No two generations are alike. Why then, are the millennials probed with such intensity? It is because they are the face of the 360 degree transformation taking place across global industries, markets and societies today. Never before has the world seen a generation take to technology like the millennials have. Never before has the voice of the consumer, end user been so profound. As their presence becomes more indelible at workplaces around the world, here are a few tips organizations can use to decode this generation.
Debunk the anxiety around VUCA:
While they recognize the implications of Industry 4.0, millennials and Generation Z feel they are not yet ready to face the challenges and opportunities tied to the revolution. According to an Industry 4.0 readiness survey, fewer than 4 in 10 millennials (36 percent) and 3 in 10 Gen Z, are confident of being skilled and knowledgeable in domains that will help them flourish in the transformation that is sweeping across the business world. Apart from core technical skills, they feel interpersonal skills and confidence combined with ethical behavior will help them survive in today’s VUCA world. The opportunity for employers is to prove themselves as agents of positive change in this dynamic environment by leading the talent building and nurturing effort necessary to prepare the millennial generation for tomorrow.
Make reskilling central to your L&D strategy:
About 71% of Millennials who are looking to part ways with their current employers over the next two years, cite insufficient employer effort in building their leadership skills as the key reason for attrition. As jobs shift, and exposure and access to information widen among Gen Z, many may eschew acquiring a traditional university degree for obtaining targeted skills that get them jobs. Learning and development will be the key business initiative that will keep the millennial cohort anchored to their employers. Learning leaders will need to completely reorient how they look at talent. Alignment of specific skills to distinct business goals can enable employees to make value-driven contributions – the biggest motivator for millennials. Clearly, reskilling will have to assume the centre-stage as job cycles get shorter.
Manage your employer brand:
For employers to be able to attract millennials, creating a ‘wow’ brand right from the early stages of talent acquisition will be paramount. Most of the candidates belonging to the millennial group make their career decision of joining a company based on their experience at the recruitment stage. When making a job decision, about 70% of candidates consider current employee reviews on various feedback platforms, and how actively they are engaged in terms of responding to comments, profile updates and exchange updates.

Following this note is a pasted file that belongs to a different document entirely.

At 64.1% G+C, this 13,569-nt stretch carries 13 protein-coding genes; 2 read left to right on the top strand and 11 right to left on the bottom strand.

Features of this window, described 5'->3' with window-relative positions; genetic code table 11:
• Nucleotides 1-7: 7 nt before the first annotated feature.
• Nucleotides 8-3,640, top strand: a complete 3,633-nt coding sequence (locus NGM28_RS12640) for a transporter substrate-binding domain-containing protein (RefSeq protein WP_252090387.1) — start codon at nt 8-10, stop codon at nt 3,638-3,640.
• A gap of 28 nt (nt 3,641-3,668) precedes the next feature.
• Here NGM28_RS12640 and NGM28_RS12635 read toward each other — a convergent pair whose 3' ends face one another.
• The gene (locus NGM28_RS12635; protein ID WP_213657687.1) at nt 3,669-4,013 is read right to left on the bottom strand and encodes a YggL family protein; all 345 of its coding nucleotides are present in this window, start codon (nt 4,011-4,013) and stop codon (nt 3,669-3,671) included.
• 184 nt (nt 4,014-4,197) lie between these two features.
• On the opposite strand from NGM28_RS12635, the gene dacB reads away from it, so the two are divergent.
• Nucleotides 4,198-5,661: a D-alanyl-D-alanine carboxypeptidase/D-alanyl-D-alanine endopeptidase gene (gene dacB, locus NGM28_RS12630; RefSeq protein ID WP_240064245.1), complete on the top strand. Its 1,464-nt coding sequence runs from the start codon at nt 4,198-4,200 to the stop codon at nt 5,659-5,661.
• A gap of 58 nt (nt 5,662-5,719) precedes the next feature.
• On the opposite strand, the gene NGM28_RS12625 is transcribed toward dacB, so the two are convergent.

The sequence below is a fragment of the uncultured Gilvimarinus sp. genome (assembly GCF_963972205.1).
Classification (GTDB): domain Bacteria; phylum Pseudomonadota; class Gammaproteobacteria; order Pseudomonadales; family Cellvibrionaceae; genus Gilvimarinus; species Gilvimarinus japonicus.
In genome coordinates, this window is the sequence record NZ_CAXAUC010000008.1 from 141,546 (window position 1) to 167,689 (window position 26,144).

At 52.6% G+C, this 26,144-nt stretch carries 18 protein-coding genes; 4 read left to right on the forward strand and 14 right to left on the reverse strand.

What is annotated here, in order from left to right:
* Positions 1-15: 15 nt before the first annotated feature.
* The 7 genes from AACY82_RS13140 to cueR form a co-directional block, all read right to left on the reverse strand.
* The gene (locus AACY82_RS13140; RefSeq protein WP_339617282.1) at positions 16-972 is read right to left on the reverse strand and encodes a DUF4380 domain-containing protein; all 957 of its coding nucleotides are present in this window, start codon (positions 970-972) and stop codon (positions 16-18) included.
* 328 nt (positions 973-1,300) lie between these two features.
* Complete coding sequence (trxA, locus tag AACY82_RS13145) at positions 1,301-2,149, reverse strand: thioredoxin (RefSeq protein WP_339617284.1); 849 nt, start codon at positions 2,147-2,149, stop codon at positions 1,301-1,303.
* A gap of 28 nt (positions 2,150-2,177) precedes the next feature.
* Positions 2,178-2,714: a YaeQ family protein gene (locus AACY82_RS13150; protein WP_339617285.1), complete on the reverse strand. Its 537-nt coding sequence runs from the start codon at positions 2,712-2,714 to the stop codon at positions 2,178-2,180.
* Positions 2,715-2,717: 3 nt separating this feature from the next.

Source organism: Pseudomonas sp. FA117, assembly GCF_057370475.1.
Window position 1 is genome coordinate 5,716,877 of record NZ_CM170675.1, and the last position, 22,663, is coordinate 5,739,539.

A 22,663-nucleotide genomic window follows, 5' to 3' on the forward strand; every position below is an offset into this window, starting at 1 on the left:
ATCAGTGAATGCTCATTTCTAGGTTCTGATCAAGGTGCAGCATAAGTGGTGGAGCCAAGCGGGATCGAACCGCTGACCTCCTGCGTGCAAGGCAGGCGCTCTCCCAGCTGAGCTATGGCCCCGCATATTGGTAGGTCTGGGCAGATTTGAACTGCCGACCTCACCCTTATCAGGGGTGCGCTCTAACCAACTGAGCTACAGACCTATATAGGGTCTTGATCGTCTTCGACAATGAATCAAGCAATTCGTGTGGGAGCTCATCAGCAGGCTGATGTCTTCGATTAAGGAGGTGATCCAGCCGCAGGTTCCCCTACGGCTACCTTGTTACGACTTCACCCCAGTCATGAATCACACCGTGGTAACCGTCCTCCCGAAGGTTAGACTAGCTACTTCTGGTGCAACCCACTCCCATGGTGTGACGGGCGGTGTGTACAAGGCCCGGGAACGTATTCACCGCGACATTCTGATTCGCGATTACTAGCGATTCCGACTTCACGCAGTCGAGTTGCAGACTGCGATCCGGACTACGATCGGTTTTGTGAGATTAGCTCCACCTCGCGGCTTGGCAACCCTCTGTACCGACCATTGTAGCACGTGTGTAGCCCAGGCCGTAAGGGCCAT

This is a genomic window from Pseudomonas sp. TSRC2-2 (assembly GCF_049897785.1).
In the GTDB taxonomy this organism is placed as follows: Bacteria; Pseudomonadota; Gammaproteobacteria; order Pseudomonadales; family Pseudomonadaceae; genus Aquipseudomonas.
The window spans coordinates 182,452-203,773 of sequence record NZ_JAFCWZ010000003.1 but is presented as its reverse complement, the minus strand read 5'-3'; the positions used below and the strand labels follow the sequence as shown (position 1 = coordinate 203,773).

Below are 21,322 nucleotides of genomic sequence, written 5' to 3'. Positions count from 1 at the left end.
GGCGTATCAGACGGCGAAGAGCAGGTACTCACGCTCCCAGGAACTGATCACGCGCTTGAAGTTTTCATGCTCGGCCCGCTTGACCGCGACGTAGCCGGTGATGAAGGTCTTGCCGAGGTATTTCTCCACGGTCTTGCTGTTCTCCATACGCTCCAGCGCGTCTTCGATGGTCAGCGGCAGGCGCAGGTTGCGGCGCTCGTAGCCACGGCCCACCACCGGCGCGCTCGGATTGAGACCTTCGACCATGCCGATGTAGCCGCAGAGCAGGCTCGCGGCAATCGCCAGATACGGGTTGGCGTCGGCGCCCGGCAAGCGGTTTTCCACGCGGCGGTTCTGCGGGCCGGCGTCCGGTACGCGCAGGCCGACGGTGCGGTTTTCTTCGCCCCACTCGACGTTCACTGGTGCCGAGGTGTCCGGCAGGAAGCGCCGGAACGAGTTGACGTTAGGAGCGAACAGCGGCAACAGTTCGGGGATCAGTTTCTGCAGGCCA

Focus on employee experience:
While the previous workforce generations were not very vocal about their expectations from their employers, the millennial generation is more candid in voicing their demands. For them, showing up at work every day is not a matter of compulsion, but one of choice. This means creating compelling experiences at work will be a key factor in enhancing engagement with the millennials. From being policy-centric, organizations must now become experience–centric. A simple yet powerful way to make this happen is to increase the representation of millennials in the workplace. Organizations can carve out a wider role for millennials by involving them in redefining programs, policies, and provide perks to accommodate their aspirations.
Millennials are not a threat but an opportunity to make workplaces more fulfilling and aligned to the inherent values and aspirations of the incoming workforce. The key lies in constantly listening to them and taking their feedback seriously. With 75% of the 2025 global workplace expected to be comprised of millennials and generation Z, it is imperative that organizations connect with them through fluid and personalized touchpoints, driving superior employee experiences.